Advanced Functional Materials

Cover image for Vol. 18 Issue 23

Special Issue: International Conference on Nanoscience and Nanotechnology 2008

December 8, 2008

Volume 18, Issue 23

Pages 3735–3858

Issue edited by: Paul Mulvaney

  1. Cover Picture

    1. Top of page
    2. Cover Picture
    3. Inside Front Cover
    4. Contents
    5. Editorial
    6. Feature Article
    7. Full Papers
    8. Index
    1. Cover Picture: Spinning Carbon Nanotube-Gel Fibers Using Polyelectrolyte Complexation (Adv. Funct. Mater. 23/2008)

      Alberto J. Granero, Joselito M. Razal, Gordon G. Wallace and Marc in het Panhuis

      Article first published online: 3 DEC 2008 | DOI: 10.1002/adfm.200890097

      Thumbnail image of graphical abstract

      The use of wet-spinning and polyelectrolyte complexation to assemble carbon nanotube-gel fibers by injecting a SWNT-biopolymer dispersion into a coagulation bath containing a biopolymer of opposite charge is described by A. J. Granero on page 3759. The ability to spin fibers, and their properties, depend on processing conditions such as polyelectrolyte pH, sonolysis regime, and the order in which the anionic and cationic biopolymer solutions are added.

  2. Inside Front Cover

    1. Top of page
    2. Cover Picture
    3. Inside Front Cover
    4. Contents
    5. Editorial
    6. Feature Article
    7. Full Papers
    8. Index
    1. Inside Front Cover: Designed Fabrication of Silica-Based Nanostructured Particle Systems for Nanomedicine Applications (Adv. Funct. Mater. 23/2008)

      Yuanzhe Piao, Andrew Burns, Jaeyun Kim, Ulrich Wiesner and Taeghwan Hyeon

      Article first published online: 3 DEC 2008 | DOI: 10.1002/adfm.200890098

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      Silica provides an excellent host material for the integration of a wide variety of nanomaterials into uniform, multifunctional silica nanoparticle systems with specific combinations of properties for biomedical applications. On page 3745, the Feature Article by Piao et al. surveys recent research on nanoparticle-system fabrication strategies as well as their applications to medical diagnostics and therapy, paving the way for the emerging field of nanomedicine.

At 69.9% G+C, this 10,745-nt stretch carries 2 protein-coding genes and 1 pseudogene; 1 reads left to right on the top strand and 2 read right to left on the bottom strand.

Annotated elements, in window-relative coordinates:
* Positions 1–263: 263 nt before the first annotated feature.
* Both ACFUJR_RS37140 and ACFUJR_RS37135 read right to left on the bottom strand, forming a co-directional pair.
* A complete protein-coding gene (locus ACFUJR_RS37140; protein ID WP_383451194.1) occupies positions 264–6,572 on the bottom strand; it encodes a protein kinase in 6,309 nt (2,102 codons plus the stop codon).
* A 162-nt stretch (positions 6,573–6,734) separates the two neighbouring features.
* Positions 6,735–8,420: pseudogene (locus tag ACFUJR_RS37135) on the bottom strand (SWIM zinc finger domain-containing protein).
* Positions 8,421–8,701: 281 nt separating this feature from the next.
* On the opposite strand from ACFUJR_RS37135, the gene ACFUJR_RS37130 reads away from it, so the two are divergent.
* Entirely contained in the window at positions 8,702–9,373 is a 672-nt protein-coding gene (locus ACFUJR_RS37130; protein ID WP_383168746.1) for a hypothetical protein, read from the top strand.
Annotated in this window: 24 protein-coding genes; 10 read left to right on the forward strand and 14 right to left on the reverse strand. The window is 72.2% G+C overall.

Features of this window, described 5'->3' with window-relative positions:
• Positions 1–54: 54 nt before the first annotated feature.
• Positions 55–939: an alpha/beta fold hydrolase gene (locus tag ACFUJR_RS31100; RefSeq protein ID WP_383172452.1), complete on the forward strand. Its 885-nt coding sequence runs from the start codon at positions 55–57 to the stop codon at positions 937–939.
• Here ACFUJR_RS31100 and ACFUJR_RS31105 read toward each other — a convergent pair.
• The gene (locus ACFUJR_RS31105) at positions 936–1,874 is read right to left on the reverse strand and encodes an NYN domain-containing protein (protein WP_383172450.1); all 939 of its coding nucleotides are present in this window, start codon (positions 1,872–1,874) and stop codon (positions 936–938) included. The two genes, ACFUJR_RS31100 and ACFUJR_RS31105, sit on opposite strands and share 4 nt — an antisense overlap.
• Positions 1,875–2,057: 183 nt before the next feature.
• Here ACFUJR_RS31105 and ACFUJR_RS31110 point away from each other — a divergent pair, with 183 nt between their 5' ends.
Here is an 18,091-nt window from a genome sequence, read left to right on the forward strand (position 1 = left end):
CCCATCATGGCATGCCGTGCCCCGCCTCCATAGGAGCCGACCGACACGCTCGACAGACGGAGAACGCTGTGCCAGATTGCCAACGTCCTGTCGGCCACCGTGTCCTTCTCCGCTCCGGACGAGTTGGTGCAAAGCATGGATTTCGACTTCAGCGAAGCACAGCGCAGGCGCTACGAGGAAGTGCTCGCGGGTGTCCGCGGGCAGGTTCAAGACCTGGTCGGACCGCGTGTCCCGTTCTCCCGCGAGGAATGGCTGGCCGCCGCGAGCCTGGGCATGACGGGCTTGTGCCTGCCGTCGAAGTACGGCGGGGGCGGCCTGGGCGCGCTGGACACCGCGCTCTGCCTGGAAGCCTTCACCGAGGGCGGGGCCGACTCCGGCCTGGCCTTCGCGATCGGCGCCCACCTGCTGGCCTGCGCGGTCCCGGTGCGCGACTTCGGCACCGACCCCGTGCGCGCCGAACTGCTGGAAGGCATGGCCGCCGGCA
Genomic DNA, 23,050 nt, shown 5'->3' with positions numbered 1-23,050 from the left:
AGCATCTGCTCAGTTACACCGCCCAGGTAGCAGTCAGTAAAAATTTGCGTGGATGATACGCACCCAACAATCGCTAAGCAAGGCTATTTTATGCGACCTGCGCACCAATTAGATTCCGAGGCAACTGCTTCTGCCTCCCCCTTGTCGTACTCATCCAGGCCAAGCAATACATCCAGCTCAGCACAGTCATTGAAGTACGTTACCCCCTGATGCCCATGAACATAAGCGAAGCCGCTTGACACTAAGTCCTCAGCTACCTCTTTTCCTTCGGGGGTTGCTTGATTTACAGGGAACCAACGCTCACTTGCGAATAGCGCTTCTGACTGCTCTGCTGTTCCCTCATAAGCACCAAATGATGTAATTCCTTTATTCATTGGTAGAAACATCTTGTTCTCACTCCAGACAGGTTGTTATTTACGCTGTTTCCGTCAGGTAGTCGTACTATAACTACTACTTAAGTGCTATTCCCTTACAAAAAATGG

3. Contents

    1. Top of page
    2. Cover Picture
    3. Inside Front Cover
    4. Contents
    5. Editorial
    6. Feature Article
    7. Full Papers
    8. Index
    1. Contents: (Adv. Funct. Mater. 23/2008) (pages 3735–3741)

      Article first published online: 3 DEC 2008 | DOI: 10.1002/adfm.200890099

  4. Editorial

    1. Top of page
    2. Cover Picture
    3. Inside Front Cover
    4. Contents
    5. Editorial
    6. Feature Article
    7. Full Papers
    8. Index
    1. You have free access to this content
      Frontiers in Nanomaterials (pages 3743–3744)

      Paul Mulvaney

      Article first published online: 3 DEC 2008 | DOI: 10.1002/adfm.200801572

  5. Feature Article

    1. Top of page
    2. Cover Picture
    3. Inside Front Cover
    4. Contents
    5. Editorial
    6. Feature Article
    7. Full Papers
    8. Index
    1. Designed Fabrication of Silica-Based Nanostructured Particle Systems for Nanomedicine Applications (pages 3745–3758)

      Yuanzhe Piao, Andrew Burns, Jaeyun Kim, Ulrich Wiesner and Taeghwan Hyeon

      Article first published online: 22 SEP 2008 | DOI: 10.1002/adfm.200800731

      Thumbnail image of graphical abstract

      Silica-based nanostructured particle systems have been designed and fabricated by integrating diverse nanomaterials with monodispersed silica nanoparticles using different chemistries and techniques. Research into these particle systems for biomedical applications has progressed rapidly during recent years. Major recent research progress on the fabrication strategies of these nanoparticle systems and their applications to medical diagnostics and therapy are presented.

  6. Full Papers

    1. Top of page
    2. Cover Picture
    3. Inside Front Cover
    4. Contents
    5. Editorial
    6. Feature Article
    7. Full Papers
    8. Index
    1. Spinning Carbon Nanotube-Gel Fibers Using Polyelectrolyte Complexation (pages 3759–3764)

      Alberto J. Granero, Joselito M. Razal, Gordon G. Wallace and Marc in het Panhuis

      Article first published online: 29 SEP 2008 | DOI: 10.1002/adfm.200800847

      Thumbnail image of graphical abstract

      Carbon nanotube-gel fibers (see figure) have been prepared by combining polyelectrolyte complexation of two oppositely charged biopolymers with continuous flow spinning. The ability to spin fibers and their properties depend on processing conditions such as polyelectrolyte pH, sonolysis regime, and order of addition.